It is interesting to note that by the time the report that is called for in this amendment and in the Treasury Select Committee's report is published, we shall know whether continuing progress has been made to achieve these targets. I have my doubts, because of the undeniable pressures that will build up when the single currency comes into being and, with it, a single interest rate. That is extremely important. I might say in passing that, thanks to the sensible economic policies of the previous government, interestingly enough the UK satisfies the debt, the deficit and the long-term interest rate and inflation criteria. So this country fulfils all the criteria. But of course, thanks to the opt-out negotiated by my right honourable friend John Major at Maastricht,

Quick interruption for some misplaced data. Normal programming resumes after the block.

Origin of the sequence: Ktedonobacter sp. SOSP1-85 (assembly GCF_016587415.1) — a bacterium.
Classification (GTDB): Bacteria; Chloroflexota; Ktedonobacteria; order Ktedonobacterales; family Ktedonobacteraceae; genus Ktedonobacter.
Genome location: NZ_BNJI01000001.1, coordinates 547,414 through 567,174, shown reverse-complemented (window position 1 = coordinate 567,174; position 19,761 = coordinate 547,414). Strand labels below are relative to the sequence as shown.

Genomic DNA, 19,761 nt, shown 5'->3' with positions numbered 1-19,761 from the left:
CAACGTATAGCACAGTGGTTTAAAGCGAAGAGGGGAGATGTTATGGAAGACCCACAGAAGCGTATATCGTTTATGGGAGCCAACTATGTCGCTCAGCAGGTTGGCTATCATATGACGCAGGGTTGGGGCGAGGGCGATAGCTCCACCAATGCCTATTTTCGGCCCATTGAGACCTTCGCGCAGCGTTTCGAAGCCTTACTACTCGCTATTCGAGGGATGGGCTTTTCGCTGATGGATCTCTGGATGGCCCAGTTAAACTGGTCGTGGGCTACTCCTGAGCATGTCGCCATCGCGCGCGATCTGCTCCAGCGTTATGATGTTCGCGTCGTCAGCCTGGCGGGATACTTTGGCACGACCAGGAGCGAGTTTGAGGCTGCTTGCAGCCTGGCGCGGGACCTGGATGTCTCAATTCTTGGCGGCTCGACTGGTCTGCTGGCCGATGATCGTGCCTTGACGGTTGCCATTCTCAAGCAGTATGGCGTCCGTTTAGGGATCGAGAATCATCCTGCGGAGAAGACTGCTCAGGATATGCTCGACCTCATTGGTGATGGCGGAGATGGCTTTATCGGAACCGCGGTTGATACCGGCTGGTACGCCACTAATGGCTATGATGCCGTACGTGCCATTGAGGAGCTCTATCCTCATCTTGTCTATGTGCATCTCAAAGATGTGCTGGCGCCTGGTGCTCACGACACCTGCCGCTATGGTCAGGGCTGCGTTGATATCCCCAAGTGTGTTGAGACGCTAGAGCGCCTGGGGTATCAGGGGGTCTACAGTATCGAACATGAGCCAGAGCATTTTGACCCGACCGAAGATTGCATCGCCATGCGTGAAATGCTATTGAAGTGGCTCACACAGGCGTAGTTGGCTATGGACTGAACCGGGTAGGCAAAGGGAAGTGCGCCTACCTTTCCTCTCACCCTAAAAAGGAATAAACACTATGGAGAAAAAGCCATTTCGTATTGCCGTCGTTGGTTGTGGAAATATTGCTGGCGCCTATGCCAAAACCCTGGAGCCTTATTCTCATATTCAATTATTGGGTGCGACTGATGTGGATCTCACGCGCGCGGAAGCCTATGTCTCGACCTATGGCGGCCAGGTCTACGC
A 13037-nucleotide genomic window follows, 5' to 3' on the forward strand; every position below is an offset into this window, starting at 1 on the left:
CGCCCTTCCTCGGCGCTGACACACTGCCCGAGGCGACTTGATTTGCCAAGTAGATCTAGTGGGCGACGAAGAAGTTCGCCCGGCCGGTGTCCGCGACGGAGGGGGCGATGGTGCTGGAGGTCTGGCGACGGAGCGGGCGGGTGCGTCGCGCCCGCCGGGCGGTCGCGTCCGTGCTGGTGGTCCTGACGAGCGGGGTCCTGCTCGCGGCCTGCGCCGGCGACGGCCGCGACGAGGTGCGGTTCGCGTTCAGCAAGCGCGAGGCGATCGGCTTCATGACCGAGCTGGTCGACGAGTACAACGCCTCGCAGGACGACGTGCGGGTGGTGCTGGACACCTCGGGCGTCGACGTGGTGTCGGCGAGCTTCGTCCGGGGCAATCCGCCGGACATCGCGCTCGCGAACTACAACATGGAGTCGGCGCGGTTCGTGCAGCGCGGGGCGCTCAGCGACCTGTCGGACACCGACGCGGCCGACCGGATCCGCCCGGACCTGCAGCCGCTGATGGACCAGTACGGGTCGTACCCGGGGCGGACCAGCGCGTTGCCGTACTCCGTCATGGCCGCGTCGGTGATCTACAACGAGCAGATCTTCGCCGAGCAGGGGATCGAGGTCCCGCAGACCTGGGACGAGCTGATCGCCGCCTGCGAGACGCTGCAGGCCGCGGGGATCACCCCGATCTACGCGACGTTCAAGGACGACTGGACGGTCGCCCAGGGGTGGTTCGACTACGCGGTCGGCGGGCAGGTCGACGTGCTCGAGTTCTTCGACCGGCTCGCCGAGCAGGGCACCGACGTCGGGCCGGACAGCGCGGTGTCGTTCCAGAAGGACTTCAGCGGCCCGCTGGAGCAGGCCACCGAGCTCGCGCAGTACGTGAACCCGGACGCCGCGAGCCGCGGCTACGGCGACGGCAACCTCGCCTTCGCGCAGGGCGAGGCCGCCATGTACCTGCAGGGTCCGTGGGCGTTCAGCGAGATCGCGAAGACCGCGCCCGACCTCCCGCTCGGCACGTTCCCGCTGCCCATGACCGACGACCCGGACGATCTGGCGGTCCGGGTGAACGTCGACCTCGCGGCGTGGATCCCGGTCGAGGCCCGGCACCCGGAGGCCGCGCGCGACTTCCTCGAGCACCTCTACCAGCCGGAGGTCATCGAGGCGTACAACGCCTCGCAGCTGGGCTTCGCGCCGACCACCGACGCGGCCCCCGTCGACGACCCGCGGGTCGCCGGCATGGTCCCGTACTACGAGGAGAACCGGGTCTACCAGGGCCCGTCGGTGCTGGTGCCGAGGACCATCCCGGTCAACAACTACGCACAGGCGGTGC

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we are able to decide for ourselves whether or not to enter. I cannot remember that opt-out being cheered by the Opposition--but then, the world changes; not only do they cheer it in retrospect, but they are prepared to take advantage of it.

The Treasury Select Committee goes on to state an important matter that would have to be included in any report; namely,


    "The sustainability of the EMU project depends not only on debt ratios and deficits but on high levels of employment, employability and social cohesion".